A long time ago, I was told to get Final Fantasy VII because it was just that good. What did I do? I got Final Fantasy VI because it came with a demo for Final Fantasy X, which was obviously the better purchase - a taste of the past with a glimpse at the future too.
Well, I didn't play too much of either Final Fantasy VI or the Final Fantasy X demo, probably because a tonne of other games were out, all far more advanced than a port of a SNES game from the mid-1990s. I was definitely not the kind of gamer who cared too much about the past back then.
Fast forward to today, and I've got to revisit this game for the 1001 list. Knowing what I know now, I wonder what I'll think of it this time around...
Unlike my first time with this game, I'm playing the original SNES release of Final Fantasy VI, obviously released to the west as Final Fantasy III, and it's still quite a looker. I keep forgetting just how much the SNES could put out, and the developers seem to have made sure to make the most of the technology with plenty of effects used throughout the introduction.
I don't know what the story is, but you begin by playing with overpowered mechs in a world where magic is considered bad and rapid industrialisation and goddamn mech suits are considered good. Except that the first town you see hates us, so that's no good.
Something happens to our amnesiac heroine, ?????, and soon she is free of her mind-controlling slave crown and must escape her pursuers through the caves, with the help of a treasure hunter/thief called Locke and some Moogles.
After that, the shackles are off, and the whole world awaits you.
If there's one thing I hate about Final Fantasy titles, it is the lack of signposting.
If there are two things I hate about Final Fantasy titles, they are the lack of signposting and the necessary evil that is the random battle. Ugh. The random battle. Almost immediately a sweeping story gets replaced with rabbits coming out of cabbages every ten paces.
It grinds, it grates, and it's hella frustrating when you just want to get somewhere to progress the story (that I still don't have much of a clue about). At least you can run away by holding down both shoulder buttons. Or attempting to run away, at least.
Eventually, after a flashback, we learn a little more about the world and its inhabitants, before being left to our own devices once more. Our mission? To... uhm... nope. Not a damn clue.
I was free to roam about the castle and did until I got bored and wanted to move the plot along. But I didn't know how, so I went out to the overworld and tried to make progress out there. Which I didn't. After dead ends and too many random battles for my interest, I quit. I was out of there.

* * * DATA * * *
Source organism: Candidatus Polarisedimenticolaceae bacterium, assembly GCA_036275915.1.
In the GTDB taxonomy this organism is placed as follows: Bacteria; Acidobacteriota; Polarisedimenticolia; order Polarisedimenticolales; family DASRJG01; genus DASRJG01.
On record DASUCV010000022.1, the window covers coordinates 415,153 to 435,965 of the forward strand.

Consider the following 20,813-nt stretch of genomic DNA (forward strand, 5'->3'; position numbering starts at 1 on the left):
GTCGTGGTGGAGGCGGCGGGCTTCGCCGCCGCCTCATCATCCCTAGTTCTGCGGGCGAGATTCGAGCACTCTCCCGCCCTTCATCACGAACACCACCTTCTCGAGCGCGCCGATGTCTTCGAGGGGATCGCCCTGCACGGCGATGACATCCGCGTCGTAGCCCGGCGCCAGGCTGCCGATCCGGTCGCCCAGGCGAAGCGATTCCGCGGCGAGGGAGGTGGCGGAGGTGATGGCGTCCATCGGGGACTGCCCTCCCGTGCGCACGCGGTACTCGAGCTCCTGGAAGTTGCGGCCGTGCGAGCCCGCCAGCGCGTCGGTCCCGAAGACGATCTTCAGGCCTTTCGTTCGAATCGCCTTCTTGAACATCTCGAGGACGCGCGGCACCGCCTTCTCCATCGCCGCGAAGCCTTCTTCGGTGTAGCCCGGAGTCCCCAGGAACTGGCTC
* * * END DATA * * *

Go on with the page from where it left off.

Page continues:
Turns out that I hadn't explored the castle enough, and thus didn't trigger more flashbacks and cutscenes and plot. Well, now I know for next time. Will there be a next time? For a game that takes some 35 hours to get through the main story? No. No there won't be a next time.
I know for a fact that I got further in my first attempt at playing Final Fantasy VI than this one. Having watched a speed run, I know for certain that I didn't get a whole lot further - somewhere in a mountainy, grassy region with a boss and another party member or two. I can't recall, even having watched it again.
But then, like now, I was playing it in a time where it was an old game. An old game whose time had come and gone, and I was interested in better games, from genres more to my liking.
With signposts, and maps.
My grumbles and bad experiences should take nothing away from the fact that Final Fantasy VI is an almost guaranteed 30-40 hour game on the SNES. I can imagine playing Super Mario Kart for 40 hours, but that's mindless. This is a game that requires you to pay attention, manage your party, maximise your attack strategy and more. For the RPG fan, there's plenty of RPG content on display here.
But if that's not your bag, it never will be. Whether touted as a great or remade for modern consoles and mobile devices, if you're not in the mood for tens of hours of a single game, then you're not going to get far here. I, like most games on this list, want to see the story at the very least, but playing it is going to require quite the change of heart from me.
The controls are fine, the graphics are great, the music is iconic, the story is an epic tale... if that's what you want, fantastic. In a different format, it might be what I want too, but as it stands, Final Fantasy VI is a game that came to me at the wrong time, and could never overcome that.
But I do like changing the text box backgrounds.
Easily amused, me...
Many examples of censorship/localisation for the Western audience includes covering up nudity, replacing bars with cafes and altering an instance of 'Son of a bitch!' into 'Son of a submariner!'.
Final Fantasy VI, developed by Square, first released in 1994.
Version played: PlayStation, 2002, via childhood memories.
SNES, 1994, via emulation.
Version watched: SNES, 1994 (puwexil, Easy Allies Plays)